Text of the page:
JIS News

Cabinet has declined an application from Jamaica Hi-Tech Farms Limited (JHTF) for a new five year lease for the Spring Plain/St. Jago property in Clarendon, and instead, to re-possess, and re-advertise the land for divestment.
The move is at the recommendation of the Board of the Development Bank of Jamaica (DBJ).
According to a brief provided by Information, Culture, Youth, and Sports Minister, Olivia Grange, at Wednesday’s (Feb. 11) post-Cabinet media briefing at Jamaica House, this decision was consequent on the poor state in which the property was found during a visit by bank and government officials in August 2005.
The property, which is owned by the Commissioner of Lands, is situated on the Toll Gate road, which leads to the Milk River Bath. During the 1980s, it was utilized for an agricultural joint venture between the Governments of Jamaica and Israel.
According to the brief, the property was one of several slated for divestment by the National Investment Bank of Jamaica (NIBJ), which successfully negotiated more than 560 acres of the lands. The remaining 552 acres, which also had a mango orchard and packaging house, subsequently became available for divestment. However, according to the brief, several attempts by the NIBJ to dispose of the property proved futile.
The brief outlined that in 2001, JHTF’s principal, Sam Wong Chew Onn, expressed an interest in leasing the Spring Plain property to establish a farm to undertake “modern technology driven production” of fruits and vegetables for the local and export markets.
The entity, the brief explained, was formed as a Jamaican company with a joint venture partnership with Chinese investors, whose proposed capital development investment input was an estimated US$1.3 million. The local partner (Wong Chew Onn) would provide working capital and operating costs estimated at $10 million.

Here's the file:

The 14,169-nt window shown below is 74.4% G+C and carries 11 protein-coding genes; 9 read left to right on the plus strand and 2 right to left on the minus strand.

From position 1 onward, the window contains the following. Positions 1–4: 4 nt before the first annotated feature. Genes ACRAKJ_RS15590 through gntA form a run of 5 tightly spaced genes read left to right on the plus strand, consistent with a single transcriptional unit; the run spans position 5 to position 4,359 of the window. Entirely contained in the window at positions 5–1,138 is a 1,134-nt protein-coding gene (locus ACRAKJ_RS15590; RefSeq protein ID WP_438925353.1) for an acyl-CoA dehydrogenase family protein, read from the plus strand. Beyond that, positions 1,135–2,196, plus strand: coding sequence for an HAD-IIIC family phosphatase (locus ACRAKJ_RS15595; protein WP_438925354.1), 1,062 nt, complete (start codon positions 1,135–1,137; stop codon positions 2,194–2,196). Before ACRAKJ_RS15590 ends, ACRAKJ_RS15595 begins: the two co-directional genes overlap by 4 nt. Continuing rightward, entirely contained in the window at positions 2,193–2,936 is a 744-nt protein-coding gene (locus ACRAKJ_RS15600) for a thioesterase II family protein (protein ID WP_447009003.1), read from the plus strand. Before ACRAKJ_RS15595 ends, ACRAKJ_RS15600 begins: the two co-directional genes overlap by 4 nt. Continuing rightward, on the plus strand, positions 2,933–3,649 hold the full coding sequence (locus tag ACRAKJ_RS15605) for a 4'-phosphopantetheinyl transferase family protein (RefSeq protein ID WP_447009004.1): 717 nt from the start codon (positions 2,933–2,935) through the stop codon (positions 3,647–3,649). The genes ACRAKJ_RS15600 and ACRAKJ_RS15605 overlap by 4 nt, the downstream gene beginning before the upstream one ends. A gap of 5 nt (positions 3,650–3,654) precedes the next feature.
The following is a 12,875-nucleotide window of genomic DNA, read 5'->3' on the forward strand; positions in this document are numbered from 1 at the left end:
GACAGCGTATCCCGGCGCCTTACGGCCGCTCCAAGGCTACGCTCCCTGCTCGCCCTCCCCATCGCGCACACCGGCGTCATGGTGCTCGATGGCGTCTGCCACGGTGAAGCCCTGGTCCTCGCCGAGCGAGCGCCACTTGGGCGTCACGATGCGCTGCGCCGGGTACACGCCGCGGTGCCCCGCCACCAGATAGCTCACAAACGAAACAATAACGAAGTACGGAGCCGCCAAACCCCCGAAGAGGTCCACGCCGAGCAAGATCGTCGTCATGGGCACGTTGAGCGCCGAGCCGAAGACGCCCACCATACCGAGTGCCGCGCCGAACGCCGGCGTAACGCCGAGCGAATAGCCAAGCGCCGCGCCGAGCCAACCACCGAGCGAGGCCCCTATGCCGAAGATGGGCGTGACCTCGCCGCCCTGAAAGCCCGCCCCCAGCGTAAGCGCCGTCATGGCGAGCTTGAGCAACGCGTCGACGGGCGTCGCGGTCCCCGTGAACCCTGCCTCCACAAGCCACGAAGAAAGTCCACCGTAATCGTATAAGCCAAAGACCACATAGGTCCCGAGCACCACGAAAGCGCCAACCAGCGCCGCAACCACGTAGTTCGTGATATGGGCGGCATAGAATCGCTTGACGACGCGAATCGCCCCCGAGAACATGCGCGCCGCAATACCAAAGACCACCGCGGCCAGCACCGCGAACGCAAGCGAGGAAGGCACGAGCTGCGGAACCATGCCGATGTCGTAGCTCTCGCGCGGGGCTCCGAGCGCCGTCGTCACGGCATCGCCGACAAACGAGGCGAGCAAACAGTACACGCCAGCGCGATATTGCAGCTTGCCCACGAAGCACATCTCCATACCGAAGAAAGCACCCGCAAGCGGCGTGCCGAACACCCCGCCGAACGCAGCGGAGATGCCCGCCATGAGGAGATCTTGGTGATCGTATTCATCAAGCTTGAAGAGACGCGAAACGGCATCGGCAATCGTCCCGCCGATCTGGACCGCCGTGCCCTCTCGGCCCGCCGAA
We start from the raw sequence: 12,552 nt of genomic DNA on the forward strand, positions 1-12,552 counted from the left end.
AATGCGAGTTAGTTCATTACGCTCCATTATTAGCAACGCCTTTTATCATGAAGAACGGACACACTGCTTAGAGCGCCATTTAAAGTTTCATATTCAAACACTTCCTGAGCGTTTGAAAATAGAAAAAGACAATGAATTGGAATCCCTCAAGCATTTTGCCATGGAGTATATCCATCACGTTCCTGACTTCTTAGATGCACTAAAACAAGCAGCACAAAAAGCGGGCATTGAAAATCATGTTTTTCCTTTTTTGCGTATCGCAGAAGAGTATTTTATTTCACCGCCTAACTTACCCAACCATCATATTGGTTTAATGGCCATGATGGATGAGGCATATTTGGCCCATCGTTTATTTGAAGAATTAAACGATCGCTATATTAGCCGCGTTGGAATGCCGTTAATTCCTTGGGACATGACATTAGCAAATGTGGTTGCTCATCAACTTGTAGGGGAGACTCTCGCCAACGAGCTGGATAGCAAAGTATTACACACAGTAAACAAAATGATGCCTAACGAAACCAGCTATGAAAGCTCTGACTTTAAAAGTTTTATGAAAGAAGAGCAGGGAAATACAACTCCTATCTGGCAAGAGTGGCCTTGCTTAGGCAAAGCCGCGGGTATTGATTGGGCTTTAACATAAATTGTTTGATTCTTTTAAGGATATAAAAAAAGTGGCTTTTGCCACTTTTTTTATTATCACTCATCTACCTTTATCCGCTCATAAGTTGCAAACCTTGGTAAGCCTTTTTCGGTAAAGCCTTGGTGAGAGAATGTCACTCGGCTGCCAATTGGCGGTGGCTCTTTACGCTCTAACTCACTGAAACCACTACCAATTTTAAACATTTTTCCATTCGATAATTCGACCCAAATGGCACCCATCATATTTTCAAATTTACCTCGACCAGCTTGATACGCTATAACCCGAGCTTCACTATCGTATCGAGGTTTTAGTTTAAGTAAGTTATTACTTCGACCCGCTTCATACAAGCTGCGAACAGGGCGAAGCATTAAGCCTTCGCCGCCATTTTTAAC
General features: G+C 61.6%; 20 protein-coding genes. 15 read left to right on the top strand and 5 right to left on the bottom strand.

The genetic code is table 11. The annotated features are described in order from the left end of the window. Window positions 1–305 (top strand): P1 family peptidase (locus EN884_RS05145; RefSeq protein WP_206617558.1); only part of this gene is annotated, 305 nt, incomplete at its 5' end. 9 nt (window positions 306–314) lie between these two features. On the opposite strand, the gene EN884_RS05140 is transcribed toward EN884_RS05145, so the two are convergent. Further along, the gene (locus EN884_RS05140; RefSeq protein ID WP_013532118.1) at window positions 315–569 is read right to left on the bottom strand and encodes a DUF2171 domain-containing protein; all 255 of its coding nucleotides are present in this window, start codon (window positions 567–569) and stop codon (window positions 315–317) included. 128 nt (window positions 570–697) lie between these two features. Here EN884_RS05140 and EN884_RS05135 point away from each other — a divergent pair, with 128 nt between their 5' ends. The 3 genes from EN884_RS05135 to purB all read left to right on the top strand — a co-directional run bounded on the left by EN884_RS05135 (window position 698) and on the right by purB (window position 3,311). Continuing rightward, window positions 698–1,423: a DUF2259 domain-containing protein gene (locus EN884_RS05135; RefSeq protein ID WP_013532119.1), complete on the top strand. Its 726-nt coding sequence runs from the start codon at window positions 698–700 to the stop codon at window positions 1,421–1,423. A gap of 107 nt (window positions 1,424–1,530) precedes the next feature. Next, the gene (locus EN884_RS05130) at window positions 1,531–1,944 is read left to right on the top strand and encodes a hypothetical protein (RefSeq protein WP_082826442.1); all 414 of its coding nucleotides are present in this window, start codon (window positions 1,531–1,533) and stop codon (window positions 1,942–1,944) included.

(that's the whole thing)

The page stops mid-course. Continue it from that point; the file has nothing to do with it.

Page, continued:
“The development plan submitted by the company indicated that the project would provide employment for 2,000 Jamaicans, mainly from the surrounding areas,” the brief outlined.
The document pointed out, however, that pursuant to a request for a status report from then Minister of Development in the Office of the Prime Minister (OPM) in August 2005, the NIBJ organized a visit to the property, involving representatives from the Bank, National Land Agency (NLA),and the Development Division of the OPM, which unearthed several concerns.
These include underutilization of the 70,000 square-foot packaging house, and only one of seven cold rooms was being used to store a quantity of Chinese vegetables. It was also discovered that only 12 acres of the 552 acres of land, representing approximately two per cent of the total, were in production with Chinese vegetables. This area, according to the brief, was “effectively being cultivated as ‘back-yard gardening'”.
Further to these, the mango orchards seemed not to have been pruned or bushed since the initial lease agreement was effected in 2002, with several acres being destroyed by fire. In addition, the brief said, reports surfaced that only five Jamaicans and four Chinese were employed at the time of the visit, as against an estimated 2, 000 persons outlined in the development plan.

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